**This Week**

This week has been occupied with questions of truth. Broadly speaking, QV/QF and plural mechanisms like COCM [1] can be considered â€śadjustment protocolsâ€ť or even â€ścorrectionâ€ť protocols in that they take some input and adjust them to a state which the protocol implementer feels will better serve some goal. In QV, imbalances in voice credits between various holders are deemed to be too high, so all values are square rooted to mitigate this. In COCM, further interaction terms and penalties are applied in an attempt to discount between correlated voters.

Two broad categories of questions arise:

- Is the protocol implementer correct that the adjustment is warranted? What if that situation changes?
- Does the protocol correctly capture the true state of the network it uses for adjustment? What damage is done if it doesnâ€™t?

Itâ€™s the second category which interests us right now. To take QV as a simple example, for QV to be useful, the square-rooting adjustment needs to be warranted AND the voice credit values before the reduction need to reflect the â€śtrueâ€ť state among the underlying voters. The well-known Sybil issue is an obvious example of where this deviation from the true state may occur and even be encouraged.

**EIP-7716**

A brief detour into the bowels of Ethereum: EIP-7716, which proposes anti-correlation penalties on validators who miss attestations (EIP-7716: Anti-correlation attestation penalties). In short, validators whose errors are correlated are likely to be large operators with unified infrastructure. They benefit from economies of scale, but they introduce centralization and therefore risk: a fault which affects one note is more likely to affect others. Identifying these validators and adding extra penalties when they make errors could help to mitigate this. This is work by dapplion based on a suggestion by Vitalik Buterin (Supporting decentralized staking through more anti-correlation incentives - Proof-of-Stake - Ethereum Research)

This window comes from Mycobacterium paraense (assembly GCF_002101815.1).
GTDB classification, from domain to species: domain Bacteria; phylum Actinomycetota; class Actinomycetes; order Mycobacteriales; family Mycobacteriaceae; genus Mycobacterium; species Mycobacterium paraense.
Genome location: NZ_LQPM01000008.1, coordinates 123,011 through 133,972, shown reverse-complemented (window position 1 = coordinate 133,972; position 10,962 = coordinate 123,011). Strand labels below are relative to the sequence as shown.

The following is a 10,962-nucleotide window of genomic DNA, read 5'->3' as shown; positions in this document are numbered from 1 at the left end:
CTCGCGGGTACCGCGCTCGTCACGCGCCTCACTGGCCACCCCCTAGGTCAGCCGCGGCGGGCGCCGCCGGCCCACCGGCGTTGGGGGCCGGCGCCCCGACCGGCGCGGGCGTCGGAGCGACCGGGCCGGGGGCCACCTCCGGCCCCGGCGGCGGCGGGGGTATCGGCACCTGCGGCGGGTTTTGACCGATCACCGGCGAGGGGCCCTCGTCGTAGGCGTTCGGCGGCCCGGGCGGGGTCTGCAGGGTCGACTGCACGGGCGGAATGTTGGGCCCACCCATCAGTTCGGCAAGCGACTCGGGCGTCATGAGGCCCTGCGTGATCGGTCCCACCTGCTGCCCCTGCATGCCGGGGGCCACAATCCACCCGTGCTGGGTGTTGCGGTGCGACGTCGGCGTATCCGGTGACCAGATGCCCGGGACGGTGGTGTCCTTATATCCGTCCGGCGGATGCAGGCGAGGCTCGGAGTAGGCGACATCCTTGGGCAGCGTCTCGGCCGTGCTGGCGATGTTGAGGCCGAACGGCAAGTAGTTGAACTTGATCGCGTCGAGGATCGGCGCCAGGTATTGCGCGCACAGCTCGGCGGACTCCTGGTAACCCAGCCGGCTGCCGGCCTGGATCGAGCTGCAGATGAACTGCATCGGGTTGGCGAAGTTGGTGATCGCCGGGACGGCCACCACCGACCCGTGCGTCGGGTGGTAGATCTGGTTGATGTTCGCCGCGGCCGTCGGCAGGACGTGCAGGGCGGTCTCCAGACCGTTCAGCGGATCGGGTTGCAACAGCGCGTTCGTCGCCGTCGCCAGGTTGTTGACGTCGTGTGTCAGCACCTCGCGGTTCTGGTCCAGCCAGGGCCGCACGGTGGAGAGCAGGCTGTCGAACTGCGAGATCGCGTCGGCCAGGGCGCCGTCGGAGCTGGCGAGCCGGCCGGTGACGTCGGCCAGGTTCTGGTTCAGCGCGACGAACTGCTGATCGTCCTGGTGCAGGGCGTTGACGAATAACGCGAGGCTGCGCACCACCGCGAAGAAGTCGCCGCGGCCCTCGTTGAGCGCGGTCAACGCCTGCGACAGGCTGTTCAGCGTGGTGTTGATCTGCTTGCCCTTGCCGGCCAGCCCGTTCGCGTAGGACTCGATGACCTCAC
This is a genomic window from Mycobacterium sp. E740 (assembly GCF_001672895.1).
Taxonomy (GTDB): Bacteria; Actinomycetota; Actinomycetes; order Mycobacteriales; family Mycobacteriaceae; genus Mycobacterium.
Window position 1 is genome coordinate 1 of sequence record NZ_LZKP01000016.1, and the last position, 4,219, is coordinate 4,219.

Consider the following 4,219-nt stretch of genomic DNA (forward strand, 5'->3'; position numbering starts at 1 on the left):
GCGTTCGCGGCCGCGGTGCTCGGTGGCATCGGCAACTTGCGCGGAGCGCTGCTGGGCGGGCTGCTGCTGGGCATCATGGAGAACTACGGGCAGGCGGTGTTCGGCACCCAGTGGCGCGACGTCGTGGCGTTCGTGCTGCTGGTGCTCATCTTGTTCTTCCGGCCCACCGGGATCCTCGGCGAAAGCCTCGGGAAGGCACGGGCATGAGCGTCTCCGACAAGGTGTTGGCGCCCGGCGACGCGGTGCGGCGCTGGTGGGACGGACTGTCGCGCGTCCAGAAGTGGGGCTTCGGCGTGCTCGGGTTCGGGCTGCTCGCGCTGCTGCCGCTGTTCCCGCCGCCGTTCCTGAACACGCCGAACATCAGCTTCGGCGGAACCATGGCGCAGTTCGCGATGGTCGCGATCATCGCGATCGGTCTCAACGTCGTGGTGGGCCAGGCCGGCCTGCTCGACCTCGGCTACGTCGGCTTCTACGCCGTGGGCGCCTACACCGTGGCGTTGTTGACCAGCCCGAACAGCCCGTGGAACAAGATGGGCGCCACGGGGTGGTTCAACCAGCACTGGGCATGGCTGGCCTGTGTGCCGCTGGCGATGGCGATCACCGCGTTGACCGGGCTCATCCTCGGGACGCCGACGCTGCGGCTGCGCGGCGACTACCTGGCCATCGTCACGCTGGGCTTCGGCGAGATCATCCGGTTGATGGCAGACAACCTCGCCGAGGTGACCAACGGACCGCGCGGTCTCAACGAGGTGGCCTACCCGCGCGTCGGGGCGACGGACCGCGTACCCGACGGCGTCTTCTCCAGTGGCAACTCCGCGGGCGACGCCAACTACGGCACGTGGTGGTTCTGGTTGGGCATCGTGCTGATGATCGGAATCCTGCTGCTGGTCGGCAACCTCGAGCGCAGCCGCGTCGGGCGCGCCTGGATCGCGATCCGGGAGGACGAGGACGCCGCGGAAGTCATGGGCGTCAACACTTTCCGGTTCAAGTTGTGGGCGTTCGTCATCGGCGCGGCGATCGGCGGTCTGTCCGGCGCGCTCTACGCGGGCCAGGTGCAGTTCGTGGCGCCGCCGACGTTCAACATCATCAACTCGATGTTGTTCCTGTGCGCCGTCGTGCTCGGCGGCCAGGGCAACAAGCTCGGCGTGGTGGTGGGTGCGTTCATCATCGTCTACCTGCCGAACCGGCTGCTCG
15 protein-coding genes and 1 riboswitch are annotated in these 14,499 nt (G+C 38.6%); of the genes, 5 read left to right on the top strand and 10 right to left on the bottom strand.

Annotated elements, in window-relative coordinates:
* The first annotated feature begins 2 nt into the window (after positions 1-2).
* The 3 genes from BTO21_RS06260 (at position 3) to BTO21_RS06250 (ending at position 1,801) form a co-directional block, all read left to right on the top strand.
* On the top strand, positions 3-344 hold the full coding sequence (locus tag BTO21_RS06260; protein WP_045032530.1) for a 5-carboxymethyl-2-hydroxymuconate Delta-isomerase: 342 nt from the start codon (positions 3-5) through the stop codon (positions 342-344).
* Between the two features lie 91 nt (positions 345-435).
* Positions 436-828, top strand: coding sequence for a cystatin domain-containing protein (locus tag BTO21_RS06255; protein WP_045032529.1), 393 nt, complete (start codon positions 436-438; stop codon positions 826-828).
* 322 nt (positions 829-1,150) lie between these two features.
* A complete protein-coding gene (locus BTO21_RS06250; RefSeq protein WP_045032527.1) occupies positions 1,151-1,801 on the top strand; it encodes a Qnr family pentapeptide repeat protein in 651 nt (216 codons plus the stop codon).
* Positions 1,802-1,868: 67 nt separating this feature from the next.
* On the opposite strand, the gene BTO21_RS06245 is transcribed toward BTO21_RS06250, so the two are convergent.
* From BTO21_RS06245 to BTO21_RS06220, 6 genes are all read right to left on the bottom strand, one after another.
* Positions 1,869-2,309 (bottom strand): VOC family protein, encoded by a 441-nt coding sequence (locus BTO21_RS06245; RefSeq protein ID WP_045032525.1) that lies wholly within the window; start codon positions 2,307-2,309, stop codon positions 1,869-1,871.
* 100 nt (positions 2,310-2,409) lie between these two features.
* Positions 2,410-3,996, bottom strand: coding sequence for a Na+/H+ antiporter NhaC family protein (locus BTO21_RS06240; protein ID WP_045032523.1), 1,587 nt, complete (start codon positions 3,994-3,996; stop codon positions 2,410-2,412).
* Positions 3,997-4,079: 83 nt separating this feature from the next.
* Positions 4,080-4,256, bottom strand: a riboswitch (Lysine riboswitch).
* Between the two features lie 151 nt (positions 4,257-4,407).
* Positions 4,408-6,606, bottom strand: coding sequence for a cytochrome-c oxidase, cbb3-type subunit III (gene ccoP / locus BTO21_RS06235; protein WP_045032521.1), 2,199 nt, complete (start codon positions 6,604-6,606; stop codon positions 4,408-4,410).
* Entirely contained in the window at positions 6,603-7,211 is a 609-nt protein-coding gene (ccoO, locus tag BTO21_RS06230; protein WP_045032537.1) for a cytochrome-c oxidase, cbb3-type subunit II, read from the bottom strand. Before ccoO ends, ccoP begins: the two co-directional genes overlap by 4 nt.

We wonâ€™t go into too many details here, but initial analysis suggests this is a good adjustment protocol: a simple rule set based on a clear metric which serves as a good proxy for the underlying network state, with no obvious ways to game the system without supporting the aims of the protocol designer (e.g., a large centralized player could decentralize their architecture to avoid penalties. This wouldnâ€™t satisfy the simplistic goal of breaking up these large players in favour of smaller ones, but it would still reduce risk, increase costs for those players and make the playing field more even for smaller stakers).

Weâ€™ll investigate this EIP further in future weeks, because we feel it makes a nice comparison to the more human complexities that arise from QV and COCM.

**What if the protocol does not correctly capture the true state of the network?**

Returning to COCM, this week we embarked on a simulation to try and assess the discrepancies and risks that arise when the identity data used by the protocol deviates from the true state of the relationships between participants. Capturing this true state (both in selecting the identity dimensions to be gathered and correlated, and the accuracy of this data gathering) is a key assumption of COCM in terms of its utility and anti-collusion property.

First, we simulate a network that defines relationships between agents and call this the â€śtrueâ€ť network. Second, we gradually remove relationships between agents to simulate situations where the implementer/overseer does not capture all information about the underlying network. Third, we calculate the plurality scores using the â€śtrueâ€ť and the networks with missing relationships. Finally, we define the difference between the obtained scores as the impact that a violation has on the plurality score.